This article originally appeared in the Miami Herald on November 2, 2020 and was originally written by firm partner, John Quick.
As we close out October, we now enter what is one of my favorite American pastimes, outside of Thanksgiving, that also happens to be one of our most divisive — national general elections.
This year is no different, and in many ways has been more divisive than past elections. Still, I would not trade it for the alternative. As Americans, regardless of our family origins, we have the opportunity to select our leader and to do so while openly discussing difficult and complex issues that the country is grappling with.
Moreover, in America, the president is not elected by a parliamentary vote or by dictatorial fiat as in other countries. Instead, that decision rests in the hands of the American electorate.
Many historians have described American democracy as the “Great Experiment.” Far greater thinkers than I have cited to our elections as the hallmark of a free society. While I agree with them as to the importance of elections, I disagree in one regard. I think that the true hallmark of our society — and one of the elements that has so far made this Great Experiment a successful one — is the post-election process where we transition from campaigning to leading.
Going into Election Day, many of us have made up our minds for whom we will vote, while others remain undecided or indifferent. Some are Democrats, some are Republicans and many others are something else. Regardless, as we leave Election Day and move forward into a new year, we have generally come back together as Americans and moved forward.
This is not to say that our great country has not had to deal with many deeply rooted issues or that we do not still need to do so (or even that the pace of discussion has been what many had hoped). But by moving forward as one, we are able to overcome division and, it is hoped, address old issues and tackle new ones.
That said, this cannot happen if we do not come together after the election as Americans to guide this country into the future. As a result, whether you want to “Build Back Better,” “Make America Great Again” or support something else, it is important for us all to remember that every resident of this country experiences a range of emotions, from happiness to heartache, just like everyone else.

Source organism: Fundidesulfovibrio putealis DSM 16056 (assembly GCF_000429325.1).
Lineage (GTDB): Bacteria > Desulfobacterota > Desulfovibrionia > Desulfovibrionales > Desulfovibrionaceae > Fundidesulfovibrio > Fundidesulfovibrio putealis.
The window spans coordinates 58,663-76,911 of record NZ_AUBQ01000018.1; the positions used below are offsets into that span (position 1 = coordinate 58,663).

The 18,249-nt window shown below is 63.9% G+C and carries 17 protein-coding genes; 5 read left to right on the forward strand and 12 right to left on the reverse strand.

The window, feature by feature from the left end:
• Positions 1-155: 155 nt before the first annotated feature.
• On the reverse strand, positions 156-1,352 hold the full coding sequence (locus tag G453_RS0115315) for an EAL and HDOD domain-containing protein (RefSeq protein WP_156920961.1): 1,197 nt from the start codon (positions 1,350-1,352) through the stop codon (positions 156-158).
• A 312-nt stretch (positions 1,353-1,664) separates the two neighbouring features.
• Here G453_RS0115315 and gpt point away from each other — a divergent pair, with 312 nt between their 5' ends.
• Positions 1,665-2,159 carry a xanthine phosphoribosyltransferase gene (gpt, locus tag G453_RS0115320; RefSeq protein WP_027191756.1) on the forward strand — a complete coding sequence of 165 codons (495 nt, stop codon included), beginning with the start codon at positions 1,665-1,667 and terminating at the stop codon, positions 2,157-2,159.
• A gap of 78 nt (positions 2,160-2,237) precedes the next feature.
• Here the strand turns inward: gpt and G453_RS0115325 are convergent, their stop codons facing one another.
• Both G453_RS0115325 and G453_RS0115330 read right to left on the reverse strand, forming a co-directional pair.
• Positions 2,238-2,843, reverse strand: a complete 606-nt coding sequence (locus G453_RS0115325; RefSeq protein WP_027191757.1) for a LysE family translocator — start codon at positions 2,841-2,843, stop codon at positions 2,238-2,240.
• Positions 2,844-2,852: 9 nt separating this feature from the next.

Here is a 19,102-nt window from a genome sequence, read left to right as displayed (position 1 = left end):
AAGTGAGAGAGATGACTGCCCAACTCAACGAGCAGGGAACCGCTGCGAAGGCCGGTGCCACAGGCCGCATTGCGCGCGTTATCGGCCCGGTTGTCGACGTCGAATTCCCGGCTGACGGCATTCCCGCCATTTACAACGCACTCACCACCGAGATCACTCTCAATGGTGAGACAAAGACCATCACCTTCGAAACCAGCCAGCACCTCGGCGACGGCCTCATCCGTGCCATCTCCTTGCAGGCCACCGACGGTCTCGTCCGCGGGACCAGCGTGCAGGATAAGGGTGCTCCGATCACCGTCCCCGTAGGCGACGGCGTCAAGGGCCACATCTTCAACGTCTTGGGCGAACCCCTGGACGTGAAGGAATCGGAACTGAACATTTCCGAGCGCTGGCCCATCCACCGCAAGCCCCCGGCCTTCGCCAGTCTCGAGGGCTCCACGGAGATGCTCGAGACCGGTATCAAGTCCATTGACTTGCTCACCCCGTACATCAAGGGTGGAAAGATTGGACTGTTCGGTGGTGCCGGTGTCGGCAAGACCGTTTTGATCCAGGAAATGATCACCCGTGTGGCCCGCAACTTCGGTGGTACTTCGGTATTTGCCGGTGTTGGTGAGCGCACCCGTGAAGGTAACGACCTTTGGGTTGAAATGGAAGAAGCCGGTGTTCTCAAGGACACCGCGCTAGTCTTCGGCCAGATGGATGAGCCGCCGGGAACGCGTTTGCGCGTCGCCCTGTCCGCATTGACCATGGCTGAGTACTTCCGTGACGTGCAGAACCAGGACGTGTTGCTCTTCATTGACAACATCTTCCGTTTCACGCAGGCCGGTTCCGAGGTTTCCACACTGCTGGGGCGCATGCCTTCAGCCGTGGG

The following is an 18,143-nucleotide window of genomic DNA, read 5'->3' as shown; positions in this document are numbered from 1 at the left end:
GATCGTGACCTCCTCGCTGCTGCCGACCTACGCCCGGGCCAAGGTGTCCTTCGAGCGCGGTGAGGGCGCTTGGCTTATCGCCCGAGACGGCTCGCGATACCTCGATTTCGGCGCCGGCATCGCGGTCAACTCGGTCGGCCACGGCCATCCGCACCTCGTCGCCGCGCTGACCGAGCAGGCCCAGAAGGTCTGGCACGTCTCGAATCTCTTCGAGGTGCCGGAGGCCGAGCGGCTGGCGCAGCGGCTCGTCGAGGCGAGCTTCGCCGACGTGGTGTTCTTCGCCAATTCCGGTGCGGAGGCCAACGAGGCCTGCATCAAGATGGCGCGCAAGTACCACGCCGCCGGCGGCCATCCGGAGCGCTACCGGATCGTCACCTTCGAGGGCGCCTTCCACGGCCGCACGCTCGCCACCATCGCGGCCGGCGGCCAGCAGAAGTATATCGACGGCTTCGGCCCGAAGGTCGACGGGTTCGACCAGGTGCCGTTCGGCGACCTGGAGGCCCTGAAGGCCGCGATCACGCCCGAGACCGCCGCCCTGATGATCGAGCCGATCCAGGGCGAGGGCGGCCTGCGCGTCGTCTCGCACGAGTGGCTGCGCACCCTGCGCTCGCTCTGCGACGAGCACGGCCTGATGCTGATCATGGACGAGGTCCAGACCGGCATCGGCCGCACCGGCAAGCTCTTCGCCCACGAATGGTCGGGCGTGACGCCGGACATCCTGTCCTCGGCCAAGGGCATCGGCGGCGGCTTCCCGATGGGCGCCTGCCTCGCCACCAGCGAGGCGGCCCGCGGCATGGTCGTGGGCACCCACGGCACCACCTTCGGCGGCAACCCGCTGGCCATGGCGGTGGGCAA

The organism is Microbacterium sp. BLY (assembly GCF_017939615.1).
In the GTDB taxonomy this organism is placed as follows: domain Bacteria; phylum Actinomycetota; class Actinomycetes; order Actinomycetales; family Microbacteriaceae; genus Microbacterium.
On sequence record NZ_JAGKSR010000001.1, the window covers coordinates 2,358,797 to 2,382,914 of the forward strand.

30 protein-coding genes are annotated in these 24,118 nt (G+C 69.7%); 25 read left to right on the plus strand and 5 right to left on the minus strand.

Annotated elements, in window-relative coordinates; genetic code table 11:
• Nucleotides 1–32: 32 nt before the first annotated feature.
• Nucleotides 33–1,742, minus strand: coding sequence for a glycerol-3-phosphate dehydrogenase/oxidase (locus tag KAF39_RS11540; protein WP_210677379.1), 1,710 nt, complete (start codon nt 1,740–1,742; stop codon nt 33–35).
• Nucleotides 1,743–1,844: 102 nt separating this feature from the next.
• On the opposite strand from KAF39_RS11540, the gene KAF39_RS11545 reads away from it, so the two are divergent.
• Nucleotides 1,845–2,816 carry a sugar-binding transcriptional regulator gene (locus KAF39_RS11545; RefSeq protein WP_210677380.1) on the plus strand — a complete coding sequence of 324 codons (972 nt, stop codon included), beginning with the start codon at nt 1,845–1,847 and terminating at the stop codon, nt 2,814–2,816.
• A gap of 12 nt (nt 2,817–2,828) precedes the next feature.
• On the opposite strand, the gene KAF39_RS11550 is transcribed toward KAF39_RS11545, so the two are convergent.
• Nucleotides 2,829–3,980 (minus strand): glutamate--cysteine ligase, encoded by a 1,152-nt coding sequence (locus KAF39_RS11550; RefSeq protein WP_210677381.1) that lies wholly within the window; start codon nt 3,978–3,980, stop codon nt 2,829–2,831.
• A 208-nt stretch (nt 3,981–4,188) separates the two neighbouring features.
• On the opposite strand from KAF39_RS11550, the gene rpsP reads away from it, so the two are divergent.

Whether we will continue with an existing administration or transition to a new one, civil discourse and human understanding should lead the way on Election Day and beyond. That is what makes American democracy unique and, frankly, is what we should all stand for.
While some may call this view naïve, it is important to remind everyone that this is not a novel concept and has certainly not been a naïve one during the past more than 200 years. Some of our recent past leaders have told us just that, whether by reminding us that, “All great change starts at the dinner table” or that, sometimes, there is a need to “get in good trouble, necessary trouble.”
The hallmark of each is that this is something that is done together as Americans. Working together is how we thrive as a nation and as a community. We cannot allow those who seek to divide us to succeed — whether those pressures are external or come from within.
I urge you to vote and have your voice heard. Then, when the polls close on Election Day, be ready to move forward with your fellow Americans for, make no mistake, we are the ones who will guide this country. While many pundits point to our leadership to determine whether America is a world leader, this assertion provides a false narrative. It is not leaders who should guide us; rather, we, as Americans, should instruct our leaders and determine our standing in the world. Come Nov. 4, we must be ready to do this together.
John is chair of the Miami-Dade County Community Relations Board, Criminal Justice and Law Enforcement Committee and Certified Practitioner of Oversight by the National Association for Civilian Oversight of Law Enforcement.
To read the original article in the Miami Herald, click here.
To read the original article in El Nuevo Herald in Spanish, click here.